The Verbal Model

1. Finnemore and Sikkink 1998.

2. See Ruggie 1998; Wendt 1999; Adler 1997; Checkel 1998.

3. I do not make an attempt to delineate multiple strains of social constructivism—see Adler 1997; Guzzini 2000—nor do I attempt to fully capture all intraconstructivist debate—see Checkel 1998; 2001; Sending 2002.

4. Crawford and Ostrom 1995.

5. Finnemore and Sikkink 1998, 891.

6. These characteristics are drawn from a wide reading of norms literature from rationalist and constructivist viewpoints (see e.g., Ensminger and Knight 1997; Ostrom 2000; Bicchieri et al. 1997; Finnemore and Sikkink 1998; Katzenstein 1996; Kratochwil 1989; Nadelman 1990).

7. This is well known in nonconstructivist approaches as well. See especially Epstein 2000.

8. See Kratochwil 1989; Katzenstein 1996; Finnemore 1996a.

10. Popper denoted this World Three. See Popper 1982.

11. Yee 1996, as quoted in Adler 1997, 327.

12. See Kratochwil 1989, 25-28.

13. The term logic of appropriateness originated with March and Olsen

1989.

14. For elaboration on this see Checkel 2001; Guzzini 2000; Sending

2002.

15. March and Olsen 1989, 22.

16. Checkel 1998; 2001; Risse, Ropp, and Sikkink 1999; Guzzini 2000.

17. Finnemore and Sikkink 1998, 901. This is not to say that norms cannot survive deviation.

18. See e.g., Cederman 1997; 2003; Bak and Chen 1991; Brunk 2001; 2002; Hoffmann 2003a.

19. Finnemore and Sikkink 1998, 902.

22. Manicas 1997, 11.

23. Checkel 1998, 342.

24. Johnston 1999, 11. See also Johnston 2001.

25. Rosenau 1990.

26. See e.g., Nadelman 1990; Young 1991; 1999; Moravcsik 1999a; 1999b; Lustick 1993; Schneider and Teske 1992; Bianco and Bates 1990.

27. They discuss possible motivations (i.e., empathy, altruism) and external forces (i.e., socialization) but they do not address processes within the agents being persuaded or socialized.

28. Sending 2002, 445.

29. See Johnston 2001; Risse, Ropp, and Sikkink 1999; Checkel 2001; Bernstein 2001.

30. For interesting arguments on the need for political science to move beyond Newtonian models see Gaddis 1996; Bernstein et al. 2000; and Hoffmann and Riley 2002.

31. This section is designed to briefly introduce complexity theory in order to use aspects of it in building an analytical framework—it is not a comprehensive exposition on this vast subject.

32. Holland 1992, 17.

33. Simple here is used in comparison to the more complex aggregations. For instance, the behavior of a firm (an agent in the economy) is less complex than the behavior of the economy as a whole, even though the firm is itself a complex agent.

34. Holland 1992; 1995 discusses this concept.

35. Holland 1995; Mitchell 1996; Nadel and Stein 1991; 1992; 1993; 1995; Cowan, Pines, and Meltzer 1994; and Epstein and Axtell 1996. For political science applications see Axelrod1997; Jervis 1997; and Cederman 1997; 2003.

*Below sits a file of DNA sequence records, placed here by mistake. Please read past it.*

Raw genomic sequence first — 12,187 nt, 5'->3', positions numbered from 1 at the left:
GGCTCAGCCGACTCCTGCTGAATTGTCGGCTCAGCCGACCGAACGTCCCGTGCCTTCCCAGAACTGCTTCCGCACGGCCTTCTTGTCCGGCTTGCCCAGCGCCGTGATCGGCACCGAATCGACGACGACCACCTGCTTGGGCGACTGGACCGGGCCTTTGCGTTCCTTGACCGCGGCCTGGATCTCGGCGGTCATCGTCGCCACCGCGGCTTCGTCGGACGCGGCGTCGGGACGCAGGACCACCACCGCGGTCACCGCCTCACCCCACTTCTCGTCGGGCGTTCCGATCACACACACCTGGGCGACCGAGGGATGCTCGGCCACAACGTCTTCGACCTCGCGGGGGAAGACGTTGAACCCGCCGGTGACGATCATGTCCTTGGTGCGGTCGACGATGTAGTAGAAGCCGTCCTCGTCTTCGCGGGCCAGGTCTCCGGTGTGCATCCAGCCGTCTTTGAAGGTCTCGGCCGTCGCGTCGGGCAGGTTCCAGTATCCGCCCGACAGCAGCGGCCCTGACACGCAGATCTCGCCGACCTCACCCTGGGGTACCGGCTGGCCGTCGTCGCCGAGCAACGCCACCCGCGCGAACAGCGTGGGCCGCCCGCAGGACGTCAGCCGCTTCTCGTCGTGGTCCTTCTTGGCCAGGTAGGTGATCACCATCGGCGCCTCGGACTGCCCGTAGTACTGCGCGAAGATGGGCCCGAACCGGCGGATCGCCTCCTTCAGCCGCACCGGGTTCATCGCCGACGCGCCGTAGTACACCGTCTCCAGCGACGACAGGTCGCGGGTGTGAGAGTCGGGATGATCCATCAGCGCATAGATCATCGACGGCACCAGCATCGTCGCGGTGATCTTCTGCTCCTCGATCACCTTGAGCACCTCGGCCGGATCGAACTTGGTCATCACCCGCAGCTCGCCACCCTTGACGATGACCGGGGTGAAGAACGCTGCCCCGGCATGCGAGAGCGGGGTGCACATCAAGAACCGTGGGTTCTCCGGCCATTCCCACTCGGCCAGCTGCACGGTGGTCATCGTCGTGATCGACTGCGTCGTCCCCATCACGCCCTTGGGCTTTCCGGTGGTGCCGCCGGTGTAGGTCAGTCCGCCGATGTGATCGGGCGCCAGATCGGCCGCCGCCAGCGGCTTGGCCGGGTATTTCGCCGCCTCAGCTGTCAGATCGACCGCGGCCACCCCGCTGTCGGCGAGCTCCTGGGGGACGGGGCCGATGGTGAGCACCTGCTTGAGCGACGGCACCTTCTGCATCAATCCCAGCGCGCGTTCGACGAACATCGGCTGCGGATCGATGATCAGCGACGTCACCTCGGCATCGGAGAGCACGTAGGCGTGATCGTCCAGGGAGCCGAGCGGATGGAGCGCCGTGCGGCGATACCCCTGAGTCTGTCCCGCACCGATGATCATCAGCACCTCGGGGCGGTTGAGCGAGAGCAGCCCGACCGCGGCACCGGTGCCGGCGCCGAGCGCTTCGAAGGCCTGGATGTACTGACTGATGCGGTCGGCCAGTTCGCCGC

36. The aggregated results of agent actions in a complex system are "emergent" properties—characteristics that are irreducible to the sum of independent agent actions.

37. See Holland 1995 and Gell-Mann 1994a. Schema is a familiar term in political science—see Khong 1992—but it is used slightly differently here. Holland's and Gell-Mann's formulations are reminiscent of and compatible to similar ideas drawn from psychology: knowledge structures, etc. See Piaget 1971; 1977; Minsky 1985; and Schank and Abelson 1977.

38. Emergence is an oft-debated and imprecise concept. For an introduction to emergence and emergent processes, see Holland 1998.

39. Applications differ on how much of an agent's internal rule model is hardwired.

40. Agents are not always or even usually treated as unitary. When dealing with meta-agents (agents composed of other agents) Subagents within the agent do evaluation.

41. The evaluation stage of complex adaptation is crucial. At this stage, agents alter their rule models, which is key for understanding how ideas become an ingrained part of internal rule models. In addition, however, this stage adds variation in a population of agents, because different agents may have different evaluation processes, and different criteria for fitness.

42. Arthur 1994b, 406. Arthur cites: Schank and Abelson 1977; Rumelhart 1980; Bower and Hilgard 1981; and Holland, Holyoak, Nesbitt, and Thagard 1986 as works from psychology supporting the inductive view of human reasoning.

43. Gell-Mann 1994a, 18-19.

44. March and Olsen 1984, 745.

45. Gell-Mann 1994a, 18-19.

46. In computer modeling, the initial composition of the internal rule models is obviously initialized with specific rules, but they can and, in most modeling examples, do change over time as the agent learns about her environment.

47. New rules can come from outside the agent via mimicry, persuasion, coercion, or suggestion. Alternatively, they can come from inside the agent via trial and error or through mutation, a genetics metaphor complexity theorists sometimes use.

48. Kauffman 1995, 27.